In this week’s Hooker’s Diary, John Hogan looks back on a loss that would hve been funny if it weren’t so serious.
If you’re familiar with Stanley Kubrick’s ‘The Shining’ – and you’re doing something wrong if you’re not – then you’ll know that the hotel in the movie is built on a Native American burial ground.
Ever since the movie was released, fans have theorised that the location of the hotel on sacred soil is the reason behind the horrors that Jack Nicholson and his family endure during their stay at the Overlook.
Of late, I’ve started to wonder if our clubhouse and pitches might be similarly located over the resting place of some tortured souls. As far as I know, hardly any Native American tribes feature in Bruff’s history, but perhaps a more localised gaggle of supernatural tormentors are to blame. Maybe our scrummaging sessions and rucking drills have been mistaken by our ghoulish hosts as someone dancing on their graves. Or is it possible that they feel aggrieved at our use of their final resting place as a venue for our own leisure? Depending on their political persuasion, the playing of a ‘foreign game’ over their heads might also be a potential point of contention.
We’re not quite yet at the point where we have to add an exorcist to our coaching staff but I won’t be surprised if I find REⱭЯUM written on the mirror in the jacks one of these days. It would certainly go somewhere towards explaining some of the horrors that have been visited upon the Bruff team over the last few months.
It’s hard to put an age on our physio, Derry. He talks like a man who has lived a few lives and, although he assures us that he had long hair “when it was dangerous to have it”, he now sports a tightly cropped scalp. It’s very hard to tell where the razor ends and baldness begins.
That said, Derry is more athletic looking than some of the lads in Bruff that are actually still playing. He can also work a knot out of a muscle with the kind of strength that would make you wonder if he has some kind of hydraulics system powering his thumbs.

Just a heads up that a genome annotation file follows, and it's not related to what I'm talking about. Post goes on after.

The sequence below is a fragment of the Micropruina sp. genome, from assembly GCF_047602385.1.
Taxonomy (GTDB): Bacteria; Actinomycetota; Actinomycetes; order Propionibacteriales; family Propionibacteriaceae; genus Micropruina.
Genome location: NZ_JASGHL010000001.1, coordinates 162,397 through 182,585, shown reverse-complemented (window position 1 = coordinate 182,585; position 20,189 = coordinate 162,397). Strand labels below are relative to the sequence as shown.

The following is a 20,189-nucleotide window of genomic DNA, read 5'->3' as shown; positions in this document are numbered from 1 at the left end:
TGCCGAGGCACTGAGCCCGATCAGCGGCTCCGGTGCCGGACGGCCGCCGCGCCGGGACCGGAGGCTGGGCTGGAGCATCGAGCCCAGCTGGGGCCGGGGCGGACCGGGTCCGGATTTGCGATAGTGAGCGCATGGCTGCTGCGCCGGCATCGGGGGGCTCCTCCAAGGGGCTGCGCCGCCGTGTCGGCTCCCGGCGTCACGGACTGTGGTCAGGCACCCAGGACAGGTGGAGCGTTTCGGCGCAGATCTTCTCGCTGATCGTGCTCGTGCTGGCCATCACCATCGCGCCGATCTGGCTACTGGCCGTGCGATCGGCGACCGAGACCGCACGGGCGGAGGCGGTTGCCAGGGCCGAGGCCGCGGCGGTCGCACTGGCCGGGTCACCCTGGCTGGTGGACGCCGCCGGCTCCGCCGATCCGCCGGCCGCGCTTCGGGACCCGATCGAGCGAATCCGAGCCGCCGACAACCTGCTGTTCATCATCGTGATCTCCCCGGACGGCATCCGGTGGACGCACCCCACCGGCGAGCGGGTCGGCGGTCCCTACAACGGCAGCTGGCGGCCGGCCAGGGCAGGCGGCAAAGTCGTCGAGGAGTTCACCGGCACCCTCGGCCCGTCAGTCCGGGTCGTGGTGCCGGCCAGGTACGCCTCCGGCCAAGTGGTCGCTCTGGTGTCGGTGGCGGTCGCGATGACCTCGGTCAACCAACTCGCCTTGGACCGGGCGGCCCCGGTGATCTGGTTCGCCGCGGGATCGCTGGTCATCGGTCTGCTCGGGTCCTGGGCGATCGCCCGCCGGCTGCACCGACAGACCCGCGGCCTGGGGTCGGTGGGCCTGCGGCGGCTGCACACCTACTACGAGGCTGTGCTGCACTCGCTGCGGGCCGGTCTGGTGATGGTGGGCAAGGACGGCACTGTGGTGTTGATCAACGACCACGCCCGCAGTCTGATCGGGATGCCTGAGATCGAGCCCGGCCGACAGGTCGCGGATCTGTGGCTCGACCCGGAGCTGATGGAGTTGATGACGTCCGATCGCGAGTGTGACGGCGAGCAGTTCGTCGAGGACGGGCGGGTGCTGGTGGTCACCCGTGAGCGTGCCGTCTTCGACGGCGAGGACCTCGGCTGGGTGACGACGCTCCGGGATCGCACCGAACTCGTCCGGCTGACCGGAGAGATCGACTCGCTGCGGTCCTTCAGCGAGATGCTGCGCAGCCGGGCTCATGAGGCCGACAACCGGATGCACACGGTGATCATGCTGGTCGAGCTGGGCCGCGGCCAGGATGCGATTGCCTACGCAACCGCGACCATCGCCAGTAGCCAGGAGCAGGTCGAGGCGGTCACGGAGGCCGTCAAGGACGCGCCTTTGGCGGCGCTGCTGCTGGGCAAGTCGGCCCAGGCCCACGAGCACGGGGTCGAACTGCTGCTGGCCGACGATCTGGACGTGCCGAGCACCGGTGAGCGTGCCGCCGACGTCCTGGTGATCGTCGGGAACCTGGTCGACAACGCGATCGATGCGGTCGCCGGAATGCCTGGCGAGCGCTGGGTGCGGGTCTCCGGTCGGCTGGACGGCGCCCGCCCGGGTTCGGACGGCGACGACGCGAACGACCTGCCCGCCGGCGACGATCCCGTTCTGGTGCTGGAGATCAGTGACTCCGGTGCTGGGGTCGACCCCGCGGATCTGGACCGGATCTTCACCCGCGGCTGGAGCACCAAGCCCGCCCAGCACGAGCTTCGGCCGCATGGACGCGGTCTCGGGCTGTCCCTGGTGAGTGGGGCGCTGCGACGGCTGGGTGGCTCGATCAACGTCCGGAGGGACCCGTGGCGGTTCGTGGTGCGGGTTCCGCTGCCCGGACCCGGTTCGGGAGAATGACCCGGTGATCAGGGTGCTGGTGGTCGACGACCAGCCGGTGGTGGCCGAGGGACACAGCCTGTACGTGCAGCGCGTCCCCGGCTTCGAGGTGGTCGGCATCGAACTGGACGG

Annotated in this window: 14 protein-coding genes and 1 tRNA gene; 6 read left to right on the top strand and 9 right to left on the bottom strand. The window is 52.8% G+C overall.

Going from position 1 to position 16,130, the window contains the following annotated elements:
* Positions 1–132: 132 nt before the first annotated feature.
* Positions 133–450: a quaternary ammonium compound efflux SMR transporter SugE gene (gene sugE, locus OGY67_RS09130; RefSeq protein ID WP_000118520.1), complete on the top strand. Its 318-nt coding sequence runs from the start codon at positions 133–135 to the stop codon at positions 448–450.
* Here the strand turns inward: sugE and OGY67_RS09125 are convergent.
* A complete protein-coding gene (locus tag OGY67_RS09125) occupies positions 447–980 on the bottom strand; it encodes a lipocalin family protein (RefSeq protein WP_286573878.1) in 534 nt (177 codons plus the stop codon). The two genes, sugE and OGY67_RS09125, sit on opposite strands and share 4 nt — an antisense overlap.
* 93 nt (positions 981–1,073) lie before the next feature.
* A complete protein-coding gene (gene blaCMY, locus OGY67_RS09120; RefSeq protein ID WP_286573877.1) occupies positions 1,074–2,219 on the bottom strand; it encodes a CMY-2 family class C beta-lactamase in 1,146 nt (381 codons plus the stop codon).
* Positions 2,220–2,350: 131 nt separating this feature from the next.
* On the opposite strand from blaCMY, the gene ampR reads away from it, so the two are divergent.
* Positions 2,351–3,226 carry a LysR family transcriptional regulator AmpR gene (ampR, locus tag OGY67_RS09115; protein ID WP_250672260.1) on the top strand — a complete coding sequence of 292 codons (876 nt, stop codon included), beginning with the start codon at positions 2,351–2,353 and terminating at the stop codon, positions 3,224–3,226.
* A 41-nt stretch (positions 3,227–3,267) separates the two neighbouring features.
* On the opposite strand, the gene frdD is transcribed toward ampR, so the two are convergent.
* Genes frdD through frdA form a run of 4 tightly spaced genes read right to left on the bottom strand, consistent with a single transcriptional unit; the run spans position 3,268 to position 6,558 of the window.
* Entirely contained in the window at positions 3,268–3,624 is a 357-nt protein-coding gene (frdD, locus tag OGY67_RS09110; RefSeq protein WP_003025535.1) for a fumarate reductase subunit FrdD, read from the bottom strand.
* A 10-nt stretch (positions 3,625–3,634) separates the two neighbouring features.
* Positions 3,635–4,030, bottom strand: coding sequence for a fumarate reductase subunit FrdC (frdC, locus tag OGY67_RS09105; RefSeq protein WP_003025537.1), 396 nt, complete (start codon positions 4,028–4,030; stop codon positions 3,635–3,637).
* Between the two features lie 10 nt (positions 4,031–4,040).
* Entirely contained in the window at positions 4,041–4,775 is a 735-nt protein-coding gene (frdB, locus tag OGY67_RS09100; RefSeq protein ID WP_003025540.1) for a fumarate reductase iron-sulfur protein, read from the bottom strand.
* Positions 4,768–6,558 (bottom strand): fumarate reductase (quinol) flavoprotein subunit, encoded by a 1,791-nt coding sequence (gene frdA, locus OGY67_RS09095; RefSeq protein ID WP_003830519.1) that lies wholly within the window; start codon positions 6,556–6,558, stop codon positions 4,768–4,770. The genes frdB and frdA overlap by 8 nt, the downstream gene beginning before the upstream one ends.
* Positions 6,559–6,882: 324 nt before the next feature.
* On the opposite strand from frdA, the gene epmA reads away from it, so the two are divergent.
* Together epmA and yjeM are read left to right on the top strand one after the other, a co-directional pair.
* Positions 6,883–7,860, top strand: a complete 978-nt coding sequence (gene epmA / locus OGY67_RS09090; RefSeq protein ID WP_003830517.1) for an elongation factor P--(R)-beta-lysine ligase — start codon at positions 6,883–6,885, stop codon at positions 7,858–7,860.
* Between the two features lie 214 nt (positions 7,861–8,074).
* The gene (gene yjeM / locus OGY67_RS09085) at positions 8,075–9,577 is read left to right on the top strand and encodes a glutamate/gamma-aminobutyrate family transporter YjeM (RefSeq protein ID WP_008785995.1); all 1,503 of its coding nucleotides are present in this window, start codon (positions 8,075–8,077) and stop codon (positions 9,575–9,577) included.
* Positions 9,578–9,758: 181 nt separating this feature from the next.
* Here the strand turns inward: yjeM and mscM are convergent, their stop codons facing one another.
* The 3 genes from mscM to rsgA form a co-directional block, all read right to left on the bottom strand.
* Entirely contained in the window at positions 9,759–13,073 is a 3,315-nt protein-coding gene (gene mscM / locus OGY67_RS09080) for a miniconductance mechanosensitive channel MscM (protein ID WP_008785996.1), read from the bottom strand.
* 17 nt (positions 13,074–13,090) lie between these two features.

I got an insight into another potential driving force behind Derry’s knot-busting thumbs this evening when he arrived on with a bag of eggs. He has a team of chickens out the back of his house, providing him with a daily supply, and he was kind enough to bring on a few for my good self to training.
Rather than drinking from a fountain of youth, it seems Derry might be drawing his strength from an omelette of agelessness. I’ll report back shortly with the results of my sampling his wares.
In pre-recessionary Ireland, we used go on tour to locations on the continent for days at a time. Our tours these days, however, are more reflective of the country’s current fiscal situation.
Instead of gallivanting around Europe for a few days, we now just choose to stay overnight in a location following one of our away games.
With Highfield this weekend’s opponents, it was decided tonight that Cork would be this year’s lucky host of the Annual Bruff “One Night Only” Tour.
The aforementioned, quite-possibly-real, tortured souls buried under Kilballyowen must have access to some kind of spectral, underground railroad because they seemed to follow us down to Highfield today.
With the score at 16-12 to us, and the ball in our possession, the referee informed us that the next time the ball went out of play the game was finished. The ball was passed from a ruck back to Declan Bannon, who attempted to kick it out of play over our own goal line. Fate and possibly some vengeful spirits conspired, however, and Deccie’s kick fell short of the dead ball line, landing instead around our try line. Highfield couldn’t believe their luck and gladly accepted the undeserved gift. The final whistle was blown as they missed the conversion.
Naturally, Deccie was devastated and naturally, our merciless slagging about his manky kick started before we even left the dressing room after the game. It’s the most sincere way of offering comfort that we know, and Deccie is fully aware that he can expect to be subjected to increasingly imaginative and varied ribbing from now until roughly the end of time.